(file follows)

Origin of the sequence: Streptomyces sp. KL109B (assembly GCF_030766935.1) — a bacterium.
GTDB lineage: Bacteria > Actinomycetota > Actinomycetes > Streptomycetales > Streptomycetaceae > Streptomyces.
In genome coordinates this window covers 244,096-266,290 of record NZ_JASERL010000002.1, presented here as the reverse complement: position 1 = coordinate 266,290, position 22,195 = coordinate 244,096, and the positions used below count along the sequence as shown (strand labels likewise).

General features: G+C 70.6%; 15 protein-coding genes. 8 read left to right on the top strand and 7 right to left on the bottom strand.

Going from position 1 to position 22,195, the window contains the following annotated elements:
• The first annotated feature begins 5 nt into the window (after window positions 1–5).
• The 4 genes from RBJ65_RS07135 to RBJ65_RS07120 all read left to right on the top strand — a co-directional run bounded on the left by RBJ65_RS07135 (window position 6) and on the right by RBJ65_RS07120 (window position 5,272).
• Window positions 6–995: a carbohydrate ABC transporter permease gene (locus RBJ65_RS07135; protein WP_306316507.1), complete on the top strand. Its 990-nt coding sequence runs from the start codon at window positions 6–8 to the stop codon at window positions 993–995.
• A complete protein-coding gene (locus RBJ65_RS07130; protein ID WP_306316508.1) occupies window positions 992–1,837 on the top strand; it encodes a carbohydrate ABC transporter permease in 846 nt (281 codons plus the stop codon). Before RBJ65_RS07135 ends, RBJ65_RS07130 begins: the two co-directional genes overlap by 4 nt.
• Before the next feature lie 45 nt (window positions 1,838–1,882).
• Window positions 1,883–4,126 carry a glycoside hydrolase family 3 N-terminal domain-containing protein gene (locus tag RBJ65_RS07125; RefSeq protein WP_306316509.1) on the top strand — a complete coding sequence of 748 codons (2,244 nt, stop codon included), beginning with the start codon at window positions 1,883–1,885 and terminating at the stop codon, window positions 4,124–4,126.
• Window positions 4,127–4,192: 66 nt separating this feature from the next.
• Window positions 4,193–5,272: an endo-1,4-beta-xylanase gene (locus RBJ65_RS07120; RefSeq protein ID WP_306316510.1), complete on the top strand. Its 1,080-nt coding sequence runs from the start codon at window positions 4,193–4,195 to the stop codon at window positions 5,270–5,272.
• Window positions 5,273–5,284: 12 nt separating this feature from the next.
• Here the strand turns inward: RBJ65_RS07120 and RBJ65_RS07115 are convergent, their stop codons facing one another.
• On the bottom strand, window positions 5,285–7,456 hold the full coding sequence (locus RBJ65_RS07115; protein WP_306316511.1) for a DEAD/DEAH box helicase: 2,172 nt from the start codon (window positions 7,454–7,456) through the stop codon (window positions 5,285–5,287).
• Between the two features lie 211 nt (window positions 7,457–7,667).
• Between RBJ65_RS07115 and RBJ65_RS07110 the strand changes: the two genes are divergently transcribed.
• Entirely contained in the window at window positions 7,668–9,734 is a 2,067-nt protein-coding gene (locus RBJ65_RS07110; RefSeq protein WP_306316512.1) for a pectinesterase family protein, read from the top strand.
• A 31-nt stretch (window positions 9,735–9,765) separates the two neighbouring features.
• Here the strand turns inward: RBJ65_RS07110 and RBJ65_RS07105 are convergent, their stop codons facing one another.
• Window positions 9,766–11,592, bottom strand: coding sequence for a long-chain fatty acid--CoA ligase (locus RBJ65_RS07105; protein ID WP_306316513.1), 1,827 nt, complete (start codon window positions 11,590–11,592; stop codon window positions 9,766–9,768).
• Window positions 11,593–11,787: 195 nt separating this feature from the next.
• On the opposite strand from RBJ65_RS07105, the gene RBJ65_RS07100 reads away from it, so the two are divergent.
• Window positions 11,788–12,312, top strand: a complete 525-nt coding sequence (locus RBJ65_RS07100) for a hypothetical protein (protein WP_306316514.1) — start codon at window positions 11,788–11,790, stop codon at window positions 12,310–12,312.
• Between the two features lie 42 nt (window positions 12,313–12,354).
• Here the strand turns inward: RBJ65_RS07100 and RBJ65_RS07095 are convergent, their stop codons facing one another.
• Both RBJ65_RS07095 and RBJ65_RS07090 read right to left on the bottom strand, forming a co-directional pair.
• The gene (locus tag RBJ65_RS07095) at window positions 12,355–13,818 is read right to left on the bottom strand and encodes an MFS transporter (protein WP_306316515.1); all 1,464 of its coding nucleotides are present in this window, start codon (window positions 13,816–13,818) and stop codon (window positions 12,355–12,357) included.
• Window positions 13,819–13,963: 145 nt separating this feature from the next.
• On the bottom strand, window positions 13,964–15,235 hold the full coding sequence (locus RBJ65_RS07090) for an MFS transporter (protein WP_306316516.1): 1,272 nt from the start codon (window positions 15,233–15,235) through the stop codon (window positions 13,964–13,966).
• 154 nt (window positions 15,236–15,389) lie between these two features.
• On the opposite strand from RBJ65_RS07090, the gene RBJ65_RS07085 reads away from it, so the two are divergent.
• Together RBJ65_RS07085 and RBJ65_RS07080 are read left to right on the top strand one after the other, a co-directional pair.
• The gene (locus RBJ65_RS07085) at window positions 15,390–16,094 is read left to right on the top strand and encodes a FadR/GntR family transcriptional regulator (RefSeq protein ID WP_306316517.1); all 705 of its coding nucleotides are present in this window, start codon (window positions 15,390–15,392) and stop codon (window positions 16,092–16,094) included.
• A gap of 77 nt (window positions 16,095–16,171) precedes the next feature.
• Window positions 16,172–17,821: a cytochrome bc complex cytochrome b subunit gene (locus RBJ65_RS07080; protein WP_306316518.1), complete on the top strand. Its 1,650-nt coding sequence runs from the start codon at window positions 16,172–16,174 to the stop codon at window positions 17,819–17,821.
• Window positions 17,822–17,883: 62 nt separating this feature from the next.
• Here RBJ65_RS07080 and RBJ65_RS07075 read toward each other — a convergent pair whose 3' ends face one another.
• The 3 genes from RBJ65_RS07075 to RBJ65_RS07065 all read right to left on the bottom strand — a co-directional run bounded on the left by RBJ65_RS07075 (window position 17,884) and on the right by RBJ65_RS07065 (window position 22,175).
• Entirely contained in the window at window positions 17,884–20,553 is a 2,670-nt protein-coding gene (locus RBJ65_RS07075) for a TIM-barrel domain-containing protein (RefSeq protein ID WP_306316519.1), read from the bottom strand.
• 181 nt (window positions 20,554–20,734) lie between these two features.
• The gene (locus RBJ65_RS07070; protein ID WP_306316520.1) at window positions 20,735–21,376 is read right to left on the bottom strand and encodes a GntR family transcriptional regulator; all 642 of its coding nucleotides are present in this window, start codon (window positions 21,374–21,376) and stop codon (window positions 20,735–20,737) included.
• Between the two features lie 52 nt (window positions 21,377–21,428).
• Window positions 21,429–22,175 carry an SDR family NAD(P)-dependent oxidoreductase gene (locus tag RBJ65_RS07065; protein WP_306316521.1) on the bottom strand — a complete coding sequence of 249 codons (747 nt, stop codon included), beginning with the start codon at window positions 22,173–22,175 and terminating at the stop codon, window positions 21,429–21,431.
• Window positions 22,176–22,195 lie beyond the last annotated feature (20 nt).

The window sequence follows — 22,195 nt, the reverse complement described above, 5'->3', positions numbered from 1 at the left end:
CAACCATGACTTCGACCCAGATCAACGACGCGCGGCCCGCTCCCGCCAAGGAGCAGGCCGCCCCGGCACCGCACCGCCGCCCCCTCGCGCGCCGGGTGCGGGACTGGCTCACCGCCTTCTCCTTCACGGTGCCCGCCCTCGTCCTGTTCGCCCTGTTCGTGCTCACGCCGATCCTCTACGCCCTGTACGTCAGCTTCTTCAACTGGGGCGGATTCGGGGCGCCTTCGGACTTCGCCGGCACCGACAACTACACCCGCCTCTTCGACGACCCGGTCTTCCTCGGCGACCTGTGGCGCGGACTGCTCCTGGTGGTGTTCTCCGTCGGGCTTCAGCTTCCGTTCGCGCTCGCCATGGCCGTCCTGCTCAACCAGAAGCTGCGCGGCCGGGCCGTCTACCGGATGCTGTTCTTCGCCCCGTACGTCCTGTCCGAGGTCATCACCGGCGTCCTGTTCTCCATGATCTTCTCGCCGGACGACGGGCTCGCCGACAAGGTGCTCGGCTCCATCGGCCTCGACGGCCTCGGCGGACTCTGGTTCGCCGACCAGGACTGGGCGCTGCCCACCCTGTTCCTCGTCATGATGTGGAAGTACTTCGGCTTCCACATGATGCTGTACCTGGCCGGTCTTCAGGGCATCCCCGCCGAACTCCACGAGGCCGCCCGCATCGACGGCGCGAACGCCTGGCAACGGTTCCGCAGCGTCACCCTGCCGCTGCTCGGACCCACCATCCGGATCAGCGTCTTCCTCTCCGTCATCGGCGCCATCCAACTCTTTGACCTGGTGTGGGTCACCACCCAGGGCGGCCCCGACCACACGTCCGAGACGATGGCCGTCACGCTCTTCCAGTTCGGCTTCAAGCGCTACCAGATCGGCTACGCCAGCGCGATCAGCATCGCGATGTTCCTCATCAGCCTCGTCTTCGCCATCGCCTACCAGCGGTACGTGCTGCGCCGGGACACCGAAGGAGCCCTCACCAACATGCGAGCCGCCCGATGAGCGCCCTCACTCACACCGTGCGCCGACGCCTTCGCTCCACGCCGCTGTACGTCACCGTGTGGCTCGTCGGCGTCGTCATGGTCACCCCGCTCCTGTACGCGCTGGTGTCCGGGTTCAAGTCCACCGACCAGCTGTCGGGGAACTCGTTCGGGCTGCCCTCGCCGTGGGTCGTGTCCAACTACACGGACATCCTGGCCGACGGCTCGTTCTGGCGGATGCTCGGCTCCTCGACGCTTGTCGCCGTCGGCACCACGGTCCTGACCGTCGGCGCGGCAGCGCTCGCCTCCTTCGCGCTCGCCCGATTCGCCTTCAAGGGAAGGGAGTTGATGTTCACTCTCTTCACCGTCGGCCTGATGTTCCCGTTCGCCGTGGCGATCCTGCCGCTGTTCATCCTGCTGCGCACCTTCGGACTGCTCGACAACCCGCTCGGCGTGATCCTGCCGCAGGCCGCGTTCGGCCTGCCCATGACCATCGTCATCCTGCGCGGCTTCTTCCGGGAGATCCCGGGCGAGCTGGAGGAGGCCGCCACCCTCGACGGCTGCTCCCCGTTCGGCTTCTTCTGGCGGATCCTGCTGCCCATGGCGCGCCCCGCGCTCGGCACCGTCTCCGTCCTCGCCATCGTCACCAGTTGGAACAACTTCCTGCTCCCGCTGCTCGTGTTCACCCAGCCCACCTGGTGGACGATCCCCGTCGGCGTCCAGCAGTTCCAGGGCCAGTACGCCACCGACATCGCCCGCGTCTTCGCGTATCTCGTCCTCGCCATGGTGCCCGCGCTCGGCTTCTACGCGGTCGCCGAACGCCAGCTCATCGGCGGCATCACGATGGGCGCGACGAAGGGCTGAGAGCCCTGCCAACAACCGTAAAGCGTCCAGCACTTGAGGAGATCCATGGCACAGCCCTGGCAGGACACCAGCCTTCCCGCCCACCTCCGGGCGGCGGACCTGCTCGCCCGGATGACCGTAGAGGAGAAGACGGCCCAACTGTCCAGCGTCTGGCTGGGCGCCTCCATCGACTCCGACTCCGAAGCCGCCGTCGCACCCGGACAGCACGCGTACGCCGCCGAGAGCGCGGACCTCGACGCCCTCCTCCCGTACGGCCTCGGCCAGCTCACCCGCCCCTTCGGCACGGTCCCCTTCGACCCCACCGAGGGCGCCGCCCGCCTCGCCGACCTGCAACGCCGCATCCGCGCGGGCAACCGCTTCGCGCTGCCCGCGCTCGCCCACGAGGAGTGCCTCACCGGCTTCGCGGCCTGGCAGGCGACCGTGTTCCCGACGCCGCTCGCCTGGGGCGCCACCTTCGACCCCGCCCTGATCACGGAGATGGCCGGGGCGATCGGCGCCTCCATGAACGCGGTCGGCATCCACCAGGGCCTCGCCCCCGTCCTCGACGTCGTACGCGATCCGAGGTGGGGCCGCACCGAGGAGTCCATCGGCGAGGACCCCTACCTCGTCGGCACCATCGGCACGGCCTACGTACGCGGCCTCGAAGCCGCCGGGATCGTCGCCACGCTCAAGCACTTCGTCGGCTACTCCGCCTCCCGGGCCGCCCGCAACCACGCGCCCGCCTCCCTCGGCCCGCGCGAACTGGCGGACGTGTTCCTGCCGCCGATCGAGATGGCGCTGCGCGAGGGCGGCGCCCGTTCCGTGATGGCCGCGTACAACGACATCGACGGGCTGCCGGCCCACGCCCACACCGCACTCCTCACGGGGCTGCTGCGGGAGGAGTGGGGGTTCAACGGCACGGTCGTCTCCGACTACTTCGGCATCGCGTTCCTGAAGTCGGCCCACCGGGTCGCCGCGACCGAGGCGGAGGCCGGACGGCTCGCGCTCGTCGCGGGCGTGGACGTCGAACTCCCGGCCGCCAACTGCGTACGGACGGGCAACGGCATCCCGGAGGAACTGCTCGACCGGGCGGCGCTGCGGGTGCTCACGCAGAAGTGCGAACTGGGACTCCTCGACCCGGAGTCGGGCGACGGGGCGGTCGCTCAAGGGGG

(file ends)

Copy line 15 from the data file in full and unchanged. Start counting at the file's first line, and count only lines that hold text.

• Here the strand turns inward: RBJ65_RS07120 and RBJ65_RS07115 are convergent, their stop codons facing one another.